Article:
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    A bit prescient of him to be talking about writing a colors npm module, hmm?

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        I’m afraid it’s perfectly possible to ship one version of your code to GitHub and a different version to npm.

        Is anyone aware of any cool cryptography that might help assert code on Github matches the code on NPM? Or asserting code on Github matches code running on a server?

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          If the builds are reproducible, you can, by simply comparing your own build results (assuming you trust your own compiler chain, and with webpack having 780 dependencies, I’m not so sure about that) and the ones you get from NPM. I’m not sure how viable setting up reproducible builds is in JS ecosystem though.

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            This is what Code Transparency is intended to do. You run your builds in a known environment in a confidential computing environment that gives you an attestation over the initial state of the environment (VM image contents plus git hash of the repo). The VM is configured so that the only thing it will do is your build (no accepting incoming connections, for example) and produce the output. The output is signed with a key derived from the attestation. You then append this hash into a public ledger. Anyone else can then audit your build system and VM image and can verify that running the same build gives the same output.

            Whether anyone will actually do that auditing is an open question. If your VM image has a custom container with a load of stuff that you’ve built then that’s all in the TCB and who knows what’s going on there.

            This is all predicated on reproduceable builds, of course. If running the same build twice gives different output then there’s no automated way of verifying the process.

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              Cryptography can make it easier to simply trust an authority’s signature on a compiled blob, but besides that, I don’t think it will help much. You can certainly download all the source code for each module and run the build for each module yourself. To be honest I don’t know if npm or yarn support that type of operation out of the box. Something tells me even if they did, it would probably fail on many packages for unforeseen reasons; you would have to fix a bunch of “broken builds”.

              I do feel like this is kind of silly though. This isn’t a problem unique to JavaScript and npm. Will say regarding javascript and analytics however; IMO malicious or “criminal” intent is not even required for these kinds of “bad things” to happen. It can also happen straight through the front door without having to hide anything, without doing all this silly malware style stuff like changing the behavior based on the time of day.

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                Plugging my own project, but: the fact that we don’t have a good answer to this is why I made xray.computer which lets you view the code that’s actually published to npm. It’s only a plaster on a major wound, though – npm packages often include pre-minified/compiled code, which is what your project will actually use, and it’s almost impossible to review since it’s essentially obfuscated.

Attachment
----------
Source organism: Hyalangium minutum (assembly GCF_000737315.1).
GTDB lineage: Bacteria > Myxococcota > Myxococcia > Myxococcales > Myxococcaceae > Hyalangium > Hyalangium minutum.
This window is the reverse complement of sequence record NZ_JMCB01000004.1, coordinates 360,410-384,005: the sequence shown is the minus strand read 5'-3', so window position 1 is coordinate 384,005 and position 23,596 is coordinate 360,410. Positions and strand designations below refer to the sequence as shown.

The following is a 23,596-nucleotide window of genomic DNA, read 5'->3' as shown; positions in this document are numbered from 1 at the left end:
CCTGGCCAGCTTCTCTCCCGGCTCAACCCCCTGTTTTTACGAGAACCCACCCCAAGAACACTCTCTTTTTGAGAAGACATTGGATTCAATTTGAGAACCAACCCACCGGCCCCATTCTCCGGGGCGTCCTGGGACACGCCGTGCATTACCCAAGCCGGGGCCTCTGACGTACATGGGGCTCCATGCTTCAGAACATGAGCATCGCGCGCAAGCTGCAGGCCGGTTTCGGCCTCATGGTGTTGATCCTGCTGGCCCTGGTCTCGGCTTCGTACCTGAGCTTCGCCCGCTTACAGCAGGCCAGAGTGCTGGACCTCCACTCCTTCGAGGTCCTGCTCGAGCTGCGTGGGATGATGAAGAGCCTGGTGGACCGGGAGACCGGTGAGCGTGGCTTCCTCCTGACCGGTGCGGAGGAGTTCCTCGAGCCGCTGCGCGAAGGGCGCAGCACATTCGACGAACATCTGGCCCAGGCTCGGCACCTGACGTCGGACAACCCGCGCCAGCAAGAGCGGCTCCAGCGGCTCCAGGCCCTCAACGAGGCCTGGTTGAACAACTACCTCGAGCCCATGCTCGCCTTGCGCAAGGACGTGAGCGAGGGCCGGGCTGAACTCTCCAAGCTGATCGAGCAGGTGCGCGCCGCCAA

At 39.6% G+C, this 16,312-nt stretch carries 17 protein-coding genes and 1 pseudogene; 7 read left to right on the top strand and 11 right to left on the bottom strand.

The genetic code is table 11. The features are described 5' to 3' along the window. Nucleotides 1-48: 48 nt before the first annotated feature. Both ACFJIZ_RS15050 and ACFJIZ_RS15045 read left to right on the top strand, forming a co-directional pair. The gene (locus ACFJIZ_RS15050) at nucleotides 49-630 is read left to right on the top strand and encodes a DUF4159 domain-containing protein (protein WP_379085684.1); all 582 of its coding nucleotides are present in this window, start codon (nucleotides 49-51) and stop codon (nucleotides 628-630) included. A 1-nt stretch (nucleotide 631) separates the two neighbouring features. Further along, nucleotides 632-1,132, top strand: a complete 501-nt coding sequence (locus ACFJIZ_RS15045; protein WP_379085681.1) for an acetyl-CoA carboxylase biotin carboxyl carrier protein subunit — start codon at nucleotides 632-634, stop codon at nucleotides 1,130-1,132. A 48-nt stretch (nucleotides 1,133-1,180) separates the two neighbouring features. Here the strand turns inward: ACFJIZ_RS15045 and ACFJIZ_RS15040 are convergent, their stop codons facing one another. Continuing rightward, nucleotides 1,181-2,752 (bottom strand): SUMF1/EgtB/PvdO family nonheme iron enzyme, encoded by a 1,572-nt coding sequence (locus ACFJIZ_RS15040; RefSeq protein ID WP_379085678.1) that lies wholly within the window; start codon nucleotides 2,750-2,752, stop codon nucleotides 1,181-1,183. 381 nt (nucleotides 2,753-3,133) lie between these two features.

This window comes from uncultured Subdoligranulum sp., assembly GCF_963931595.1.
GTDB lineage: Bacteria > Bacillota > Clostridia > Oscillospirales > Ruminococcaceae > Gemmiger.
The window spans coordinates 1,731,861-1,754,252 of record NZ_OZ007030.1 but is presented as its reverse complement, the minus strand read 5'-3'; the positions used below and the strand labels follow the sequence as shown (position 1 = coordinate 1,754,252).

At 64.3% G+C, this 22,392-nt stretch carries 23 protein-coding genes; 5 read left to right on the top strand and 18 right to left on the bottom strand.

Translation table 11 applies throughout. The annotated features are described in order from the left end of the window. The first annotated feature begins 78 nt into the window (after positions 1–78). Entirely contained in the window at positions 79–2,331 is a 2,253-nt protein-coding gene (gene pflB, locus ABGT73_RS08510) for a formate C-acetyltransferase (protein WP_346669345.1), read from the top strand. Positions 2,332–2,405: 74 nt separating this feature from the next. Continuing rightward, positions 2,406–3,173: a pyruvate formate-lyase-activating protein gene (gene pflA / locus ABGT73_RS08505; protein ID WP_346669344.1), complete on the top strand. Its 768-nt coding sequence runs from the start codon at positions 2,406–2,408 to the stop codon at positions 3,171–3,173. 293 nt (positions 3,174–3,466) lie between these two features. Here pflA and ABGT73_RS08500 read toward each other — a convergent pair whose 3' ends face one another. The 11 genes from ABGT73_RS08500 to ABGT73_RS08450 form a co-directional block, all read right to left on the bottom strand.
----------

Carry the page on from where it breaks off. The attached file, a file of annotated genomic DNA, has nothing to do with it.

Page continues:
Reproducible builds and/or a cryptographically signed web of trust are the best proposals I know of, though it’s worth noting that npm does appear to do some relatively advanced work on detecting malicious packages behind the scenes.

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                  I’ve heard of https://github.com/in-toto/demo and was able to find it after I made this comment. Haven’t used it, but seems interesting. Apparently datadog uses it: https://www.datadoghq.com/blog/engineering/secure-publication-of-datadog-agent-integrations-with-tuf-and-in-toto/

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                    Related: it seems that something fishy is going on with the nose package on PyPi: https://zaitcev.livejournal.com/263602.html

                    The code for [nose] in its source repository was fine, only PyPI was bad.


                    [The maintainers] disclaimed any knowledge of what went on.

                    So, an unknown entity was able to insert a certain code into a package at PyPI, and pip(1) was downloading it for years. This only came to light because the inserted code failed on my Fedora test box.

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                      The author provides no details of what difference existed between what they saw in the repo and what they saw in the package, what effect it actually had, or anything else that would allow readers to verify or investigate for themselves, and simply declares the only possible conclusion to be that PyPI itself has been silently and completely compromised. Not that a maintainer’s account for an unmaintained (coming up on 7 years since last release) package could have been. Not that it’s possible the last release legitimately wasn’t generated from what the author saw in the GitHub repo. Not any of the other many possible explanations. And I haven’t seen this allegedly huge “PyPI compromise” mentioned anywhere else despite that post being over a week old.

                      Smells an awful lot like FUD, and until the author chooses to provide some more information that will be my stance.